News Perspectives

Study: Vaccine Reduces Rotavirus Illness

Young children whose doctors vaccinate most children against rotavirus are less likely to get sick with this virus, a new study finds. The study focused on about 1,500 children under age 5. They received care in 68 doctor's offices. About 100 had diarrhea and vomiting caused by rotavirus. About 725 had these symptoms, but with another cause. Another 670 had a respiratory virus. The offices were divided into 3 groups. In those defined as "low coverage," less than 40% of babies got the vaccine against rotavirus. About 80% of those in high-coverage offices got the vaccine. Medium coverage was between the two numbers. Researchers also looked at the causes of vomiting and diarrhea for each office. Tests confirmed rotavirus in about 31% of children in low-coverage offices. The number was 10% in high-coverage offices. The journal Pediatrics published the study.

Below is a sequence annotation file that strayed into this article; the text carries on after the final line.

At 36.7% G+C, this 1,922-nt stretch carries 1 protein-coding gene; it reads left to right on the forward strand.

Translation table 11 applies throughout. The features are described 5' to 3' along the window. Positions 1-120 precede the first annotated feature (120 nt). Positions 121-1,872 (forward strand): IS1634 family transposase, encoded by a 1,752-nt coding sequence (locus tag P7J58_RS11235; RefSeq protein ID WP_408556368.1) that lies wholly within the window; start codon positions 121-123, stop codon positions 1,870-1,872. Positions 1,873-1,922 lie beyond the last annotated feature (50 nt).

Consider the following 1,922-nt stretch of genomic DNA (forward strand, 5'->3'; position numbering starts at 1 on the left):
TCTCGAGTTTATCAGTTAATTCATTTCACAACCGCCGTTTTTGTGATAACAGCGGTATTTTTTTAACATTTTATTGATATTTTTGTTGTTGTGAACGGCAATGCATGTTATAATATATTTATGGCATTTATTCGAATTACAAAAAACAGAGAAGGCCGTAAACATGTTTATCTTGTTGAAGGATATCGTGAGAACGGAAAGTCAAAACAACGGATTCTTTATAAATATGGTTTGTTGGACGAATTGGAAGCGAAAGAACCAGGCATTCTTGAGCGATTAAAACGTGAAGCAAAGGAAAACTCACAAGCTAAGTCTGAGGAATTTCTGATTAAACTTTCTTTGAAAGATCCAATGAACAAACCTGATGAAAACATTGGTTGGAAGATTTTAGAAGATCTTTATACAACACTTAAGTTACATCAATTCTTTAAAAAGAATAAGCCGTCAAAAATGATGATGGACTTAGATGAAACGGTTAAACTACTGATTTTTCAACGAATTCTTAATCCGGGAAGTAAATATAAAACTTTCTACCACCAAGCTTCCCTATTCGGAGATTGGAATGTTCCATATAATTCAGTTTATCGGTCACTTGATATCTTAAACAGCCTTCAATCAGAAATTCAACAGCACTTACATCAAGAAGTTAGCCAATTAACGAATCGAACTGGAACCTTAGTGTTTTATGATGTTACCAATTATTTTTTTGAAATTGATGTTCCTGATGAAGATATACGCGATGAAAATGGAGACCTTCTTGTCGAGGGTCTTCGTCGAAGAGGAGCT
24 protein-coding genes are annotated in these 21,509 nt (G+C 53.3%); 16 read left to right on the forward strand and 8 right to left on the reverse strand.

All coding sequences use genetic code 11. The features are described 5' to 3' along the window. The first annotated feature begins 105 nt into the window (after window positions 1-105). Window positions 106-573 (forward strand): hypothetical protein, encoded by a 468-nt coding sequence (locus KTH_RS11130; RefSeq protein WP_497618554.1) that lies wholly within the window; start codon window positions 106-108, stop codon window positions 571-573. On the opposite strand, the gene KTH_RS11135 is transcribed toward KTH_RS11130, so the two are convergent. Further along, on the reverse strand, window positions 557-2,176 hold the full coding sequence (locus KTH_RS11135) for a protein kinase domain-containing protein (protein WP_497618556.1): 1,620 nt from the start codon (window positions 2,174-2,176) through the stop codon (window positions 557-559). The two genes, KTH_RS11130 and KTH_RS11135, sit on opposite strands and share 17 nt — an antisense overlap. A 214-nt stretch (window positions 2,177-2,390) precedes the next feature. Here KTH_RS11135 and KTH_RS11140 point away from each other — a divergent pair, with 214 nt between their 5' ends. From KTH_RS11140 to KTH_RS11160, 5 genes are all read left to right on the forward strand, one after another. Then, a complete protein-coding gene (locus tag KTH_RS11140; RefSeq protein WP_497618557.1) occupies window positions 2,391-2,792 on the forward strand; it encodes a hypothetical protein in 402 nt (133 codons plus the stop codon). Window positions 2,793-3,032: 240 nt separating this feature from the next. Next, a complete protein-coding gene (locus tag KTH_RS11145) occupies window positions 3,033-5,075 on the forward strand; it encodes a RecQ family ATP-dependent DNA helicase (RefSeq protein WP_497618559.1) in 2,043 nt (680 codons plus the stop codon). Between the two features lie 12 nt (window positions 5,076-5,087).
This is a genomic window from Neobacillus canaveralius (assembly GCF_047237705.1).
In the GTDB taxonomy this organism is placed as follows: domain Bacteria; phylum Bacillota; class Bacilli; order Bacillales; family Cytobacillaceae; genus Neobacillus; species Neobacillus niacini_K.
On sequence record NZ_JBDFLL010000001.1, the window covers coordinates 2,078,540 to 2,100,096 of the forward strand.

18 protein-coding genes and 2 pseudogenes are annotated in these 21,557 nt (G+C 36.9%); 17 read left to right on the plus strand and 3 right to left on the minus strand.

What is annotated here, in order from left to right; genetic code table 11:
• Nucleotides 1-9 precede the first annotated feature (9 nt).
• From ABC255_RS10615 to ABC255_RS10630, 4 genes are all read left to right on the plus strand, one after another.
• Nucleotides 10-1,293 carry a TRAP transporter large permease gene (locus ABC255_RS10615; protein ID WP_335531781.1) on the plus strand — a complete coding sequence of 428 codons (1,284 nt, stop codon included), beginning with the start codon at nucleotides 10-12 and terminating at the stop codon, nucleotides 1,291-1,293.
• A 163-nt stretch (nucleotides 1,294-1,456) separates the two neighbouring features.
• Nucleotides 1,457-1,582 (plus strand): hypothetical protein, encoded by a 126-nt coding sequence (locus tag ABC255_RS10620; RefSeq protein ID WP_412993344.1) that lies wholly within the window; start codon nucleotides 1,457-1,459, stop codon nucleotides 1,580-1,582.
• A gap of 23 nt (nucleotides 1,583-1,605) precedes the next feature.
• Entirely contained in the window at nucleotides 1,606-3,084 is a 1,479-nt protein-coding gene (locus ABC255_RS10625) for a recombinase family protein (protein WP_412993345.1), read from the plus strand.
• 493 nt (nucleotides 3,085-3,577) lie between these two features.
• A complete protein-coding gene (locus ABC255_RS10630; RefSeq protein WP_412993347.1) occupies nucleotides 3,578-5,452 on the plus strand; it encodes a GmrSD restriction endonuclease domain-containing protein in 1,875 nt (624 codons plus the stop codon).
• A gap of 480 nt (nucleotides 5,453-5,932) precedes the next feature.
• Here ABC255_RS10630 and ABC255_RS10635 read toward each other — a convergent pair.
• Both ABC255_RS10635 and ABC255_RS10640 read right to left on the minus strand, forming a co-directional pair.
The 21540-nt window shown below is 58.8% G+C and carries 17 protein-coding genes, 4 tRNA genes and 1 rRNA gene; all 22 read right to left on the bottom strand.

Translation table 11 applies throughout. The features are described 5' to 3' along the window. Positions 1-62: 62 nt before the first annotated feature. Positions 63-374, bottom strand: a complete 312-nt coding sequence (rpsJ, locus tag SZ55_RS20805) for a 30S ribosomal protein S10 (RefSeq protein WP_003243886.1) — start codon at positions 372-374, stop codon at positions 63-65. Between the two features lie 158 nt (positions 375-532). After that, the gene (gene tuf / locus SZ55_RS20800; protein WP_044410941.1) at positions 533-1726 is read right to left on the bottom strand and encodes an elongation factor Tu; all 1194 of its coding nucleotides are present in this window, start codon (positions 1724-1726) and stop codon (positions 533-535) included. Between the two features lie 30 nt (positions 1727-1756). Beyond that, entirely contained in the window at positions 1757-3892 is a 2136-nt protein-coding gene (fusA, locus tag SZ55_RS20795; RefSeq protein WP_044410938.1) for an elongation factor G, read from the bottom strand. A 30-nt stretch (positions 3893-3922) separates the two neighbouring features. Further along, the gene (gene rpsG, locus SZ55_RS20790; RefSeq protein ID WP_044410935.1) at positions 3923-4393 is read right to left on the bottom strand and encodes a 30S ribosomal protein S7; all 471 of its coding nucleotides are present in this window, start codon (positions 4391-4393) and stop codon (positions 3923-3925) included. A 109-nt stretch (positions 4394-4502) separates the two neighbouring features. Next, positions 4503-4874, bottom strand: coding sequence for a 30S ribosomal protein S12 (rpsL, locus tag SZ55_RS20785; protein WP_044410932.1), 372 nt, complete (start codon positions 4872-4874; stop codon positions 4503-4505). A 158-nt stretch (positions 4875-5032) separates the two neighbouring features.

To continue reading this article you must be registered.

Get Licensed Content to Harvard Health

If you are interested in licensing content from Harvard Health Publications, please contact us using our online form. Our licensing and business development professionals will help you leverage consumer health content from Harvard Medical School as a clear differentiator in helping achieve your business goals.

Contact Us

Customer Log In